If you look at my social media pages, they are filled with happy snaps of travels and adventures that are all part of living an expat life. What it won’t show you are those quiet moments, when the cameras aren’t out, and no one is around to watch.
We don’t purposely fill our feeds with happiness to make others envious, nor do I think we exclude the sorrows on purpose either. I certainly don’t feel like grabbing my camera when I’m in my pjs on the sofa watching a sad movie on Netflix with a bottle of wine on a Friday night.
The reality is that living as an expat abroad, especially if you don’t live in a share home, can be very isolating and lonely. Even though I’ve joined apps like MeetUp and have started to gather a circle of acquaintances and friends, these aren’t the solid, tested friendships of years worth of shared trials and celebrations.
It takes time to form bonds and connections with others. In Perth, a quick text to a friend and I’d have someone to hang out with on any night of the week, no matter what was happening – whether there was something to celebrate, or whether I wanted a chance to rant and rave.
Six months is a long time in kid years, but as an adult when you only really get to catch up infrequently here and there, it takes longer to form those ‘BFF’ bonds that I see kids so naturally and easily form with others, and in fact the bonds that I formed as an expat kid myself.
Loneliness is a common issue faced by most expats, but more than that it is becoming a pandemic issue according to studies from National Science Foundation which sites loneliness as the next big public health issue. 86% of millennials reported that they are feeling lonely and depressed in a 2011 study. Earlier this year it was announced that as many as one in eight adults in the UK do not have a close friend or confidant and that one in five adults felt lonely all the time.
So why, in a world that seems to be more and more connected with the internet and technology, are we feeling more isolated and alone? Science tells us that humans are naturally social creatures and we need connection for our mental health and wellbeing; Johann Hari does a fascinating TED talk on the links between lack of connection and addiction. So when we have technology to keep us connected, why is it that we are feeling more and more isolated?
One answer is that the social media connections that we have are not always connections based in the real world. Whilst your friend-circle online might say a thousand, you don’t actually know or have much in common with all those people.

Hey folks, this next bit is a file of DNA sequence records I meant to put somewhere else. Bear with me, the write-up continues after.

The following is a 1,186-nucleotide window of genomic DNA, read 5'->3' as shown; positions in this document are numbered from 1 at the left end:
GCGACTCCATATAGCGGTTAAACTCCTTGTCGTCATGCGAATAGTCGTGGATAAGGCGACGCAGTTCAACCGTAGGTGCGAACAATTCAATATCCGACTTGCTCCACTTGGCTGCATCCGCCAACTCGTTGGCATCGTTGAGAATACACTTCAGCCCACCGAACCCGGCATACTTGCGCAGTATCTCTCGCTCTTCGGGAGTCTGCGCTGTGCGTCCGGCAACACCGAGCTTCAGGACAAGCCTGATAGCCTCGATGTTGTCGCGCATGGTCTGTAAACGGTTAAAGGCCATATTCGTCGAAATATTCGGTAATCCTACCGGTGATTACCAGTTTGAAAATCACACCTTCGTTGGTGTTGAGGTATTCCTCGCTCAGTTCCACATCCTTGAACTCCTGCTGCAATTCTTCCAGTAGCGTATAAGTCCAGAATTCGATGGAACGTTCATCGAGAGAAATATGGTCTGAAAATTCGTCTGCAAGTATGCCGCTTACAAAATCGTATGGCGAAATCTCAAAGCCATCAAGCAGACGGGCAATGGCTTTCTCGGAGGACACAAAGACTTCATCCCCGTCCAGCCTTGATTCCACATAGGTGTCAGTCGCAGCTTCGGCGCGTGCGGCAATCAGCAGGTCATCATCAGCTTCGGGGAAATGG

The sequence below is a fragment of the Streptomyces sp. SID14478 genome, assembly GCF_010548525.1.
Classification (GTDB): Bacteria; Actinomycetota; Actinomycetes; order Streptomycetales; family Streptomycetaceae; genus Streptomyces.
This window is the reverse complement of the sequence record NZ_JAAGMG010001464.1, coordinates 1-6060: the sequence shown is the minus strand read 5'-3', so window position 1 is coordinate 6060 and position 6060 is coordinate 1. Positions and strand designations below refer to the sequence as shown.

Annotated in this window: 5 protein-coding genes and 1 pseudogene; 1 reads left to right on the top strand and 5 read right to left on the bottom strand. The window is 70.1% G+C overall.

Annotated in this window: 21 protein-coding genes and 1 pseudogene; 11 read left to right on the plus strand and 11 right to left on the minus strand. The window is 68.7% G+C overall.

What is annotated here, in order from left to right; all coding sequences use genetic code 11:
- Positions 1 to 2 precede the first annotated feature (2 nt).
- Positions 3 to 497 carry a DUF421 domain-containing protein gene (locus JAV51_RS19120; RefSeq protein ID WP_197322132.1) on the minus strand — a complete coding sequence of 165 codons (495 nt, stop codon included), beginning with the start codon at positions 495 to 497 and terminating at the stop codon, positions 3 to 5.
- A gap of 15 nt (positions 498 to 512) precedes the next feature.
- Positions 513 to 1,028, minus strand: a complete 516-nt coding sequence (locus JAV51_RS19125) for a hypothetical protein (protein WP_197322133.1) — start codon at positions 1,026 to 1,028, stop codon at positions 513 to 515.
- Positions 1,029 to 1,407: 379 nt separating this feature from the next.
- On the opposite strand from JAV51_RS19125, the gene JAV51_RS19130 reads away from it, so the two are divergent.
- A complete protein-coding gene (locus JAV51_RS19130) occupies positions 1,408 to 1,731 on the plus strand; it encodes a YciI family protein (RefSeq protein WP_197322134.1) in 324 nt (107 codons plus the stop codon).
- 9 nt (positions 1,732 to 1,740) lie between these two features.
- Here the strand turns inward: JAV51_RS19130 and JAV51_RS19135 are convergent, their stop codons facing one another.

When you move to a new city or country, and you’re left with a blank slate where you need to make new friends, it can be hard to always find people with common interests or beliefs. Despite the similarities in cultures between the Aussies and the Scots, there are cultural differences, and no matter how many different ‘interest’ groups you join on pages like MeetUp and others, making those connections deepen and last can be hard work.
And it doesn’t always pay off. Adults who are already established with a friendship circle aren’t always interested in bringing new people into the group or putting effort into a new friendship or relationship.
Worse is when new friendships or acquaintances begin to break down because of a lack of shared interested and beliefs, but we hold onto them because we feel too worried about being alone to end them.
The key issue that perpetuates loneliness is technology has made us lazy and changed the social norms a little. Not so long ago it would have been natural to turn around to someone in line and start chatting, or to strike up conversations with the person next to you in your yoga class. Today, most millennials think that’s creepy. Even travelling with friends, I noticed how most of them couldn’t even stand in line without taking out their phones.
If our noses are constantly pointed downwards towards what’s going on in virtual reality, how are we supposed to make true and lasting connections in this real reality? With 7,000,000 people in the UK feeling isolated and depressed, I wonder, if we just look up and around a little more would we see the same loneliness reflected back at us from the woman sitting next to us on the bus, or the cute guy in the coffee line?